Weekly News Roundup 1/19 – 1/25/18
Man bites dog, dog bites man, man gets tasered
A New Hampshire man was charged with resisting arrest and biting a police a dog. The incident occurred last Sunday when a New Hampshire state trooper sent his K9 police dog, Veda, into a trailer to flush out a suspect hiding under a pile of clothes. As the suspect resisted, he managed to put Veda in a chokehold and bit her in the head. Veda turned the tables and bit the suspect in a clear case of self-defense. After being tasered by officers, the suspect was charged with resisting arrest, interference with a police dog, and assaulting a police officer.
Grumpy cat slightly less grumpy after winning $700,000 lawsuit
On Monday, a California jury awarded the scowling internet star’s owner Tabatha Bundesen $710,001 in damages in a copyright infringement case. Bundesen created Grumpy Cat Limited after her pet went viral in 2012, and signed with a beverage company to make Grumpy cat the disgruntled face of "Grumpy Cat Grumpuccino" iced coffee. When the company used the cat's congenital bad-tempered expression, which is caused by a combination of an underbite and feline dwarfism, to promote other products, Bundesen sued. The company countersued and lost. “It’s the first verdict ever rendered in favor of a viral meme,” her lawyer said. “Memes have rights too.”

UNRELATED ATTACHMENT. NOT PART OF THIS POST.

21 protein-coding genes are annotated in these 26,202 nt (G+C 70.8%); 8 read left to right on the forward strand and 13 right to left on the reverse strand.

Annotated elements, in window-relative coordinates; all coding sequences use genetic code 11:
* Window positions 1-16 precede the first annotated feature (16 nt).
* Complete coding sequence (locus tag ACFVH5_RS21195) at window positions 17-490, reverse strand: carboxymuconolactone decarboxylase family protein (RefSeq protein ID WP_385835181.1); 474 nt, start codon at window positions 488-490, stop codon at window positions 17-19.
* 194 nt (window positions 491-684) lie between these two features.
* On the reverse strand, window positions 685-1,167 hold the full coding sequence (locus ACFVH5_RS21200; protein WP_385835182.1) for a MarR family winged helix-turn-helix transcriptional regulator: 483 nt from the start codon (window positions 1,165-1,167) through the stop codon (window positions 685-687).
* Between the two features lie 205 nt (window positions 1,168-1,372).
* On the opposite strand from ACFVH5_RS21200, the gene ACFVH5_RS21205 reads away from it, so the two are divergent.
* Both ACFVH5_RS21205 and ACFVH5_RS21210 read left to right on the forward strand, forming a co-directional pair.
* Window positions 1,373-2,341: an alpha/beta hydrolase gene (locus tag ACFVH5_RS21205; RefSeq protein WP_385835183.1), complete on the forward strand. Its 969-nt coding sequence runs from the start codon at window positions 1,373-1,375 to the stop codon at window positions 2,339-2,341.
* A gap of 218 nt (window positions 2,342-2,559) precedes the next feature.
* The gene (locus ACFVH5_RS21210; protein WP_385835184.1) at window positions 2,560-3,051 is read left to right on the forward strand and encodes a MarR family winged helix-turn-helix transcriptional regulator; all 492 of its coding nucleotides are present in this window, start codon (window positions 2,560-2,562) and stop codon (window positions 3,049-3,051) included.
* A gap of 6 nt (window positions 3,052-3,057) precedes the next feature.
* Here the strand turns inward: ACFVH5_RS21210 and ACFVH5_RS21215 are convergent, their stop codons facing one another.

Down Boy: Delta Air Lines may ground unruly service animals
Delta Air Lines will soon require owners of service and emotional-support animals to provide proof of their animal’s good behavior before allowing it to fly in the passenger cabin. Complaints about animals biting or soiling plane cabins have nearly doubled since 2016. The new rules are aimed primarily at emotional-support animals, which unlike service animals, require no behavioral training. Both fly free, and are not required to be caged during the flight. Delta says it transports about 700 service and support animals every day.
Chinese scientists clone monkeys, claim humans aren’t next
Chinese scientists have cloned monkeys using the same techniques use to clone Dolly the sheep two decades ago, breaking a technical barrier that could open the door to cloning humans. Zhong Zhong and Hua Hua, two identical long-tailed macaques, are the first primates to be cloned from a non-embryonic cell. Scientists say they plan to use the cloned monkeys in medical research—and that’s it. “The reason … we broke this barrier is to produce animal models that are useful for medicine, for human health,” said one scientist who helped supervise the program. “There is not intention to apply this method to humans.”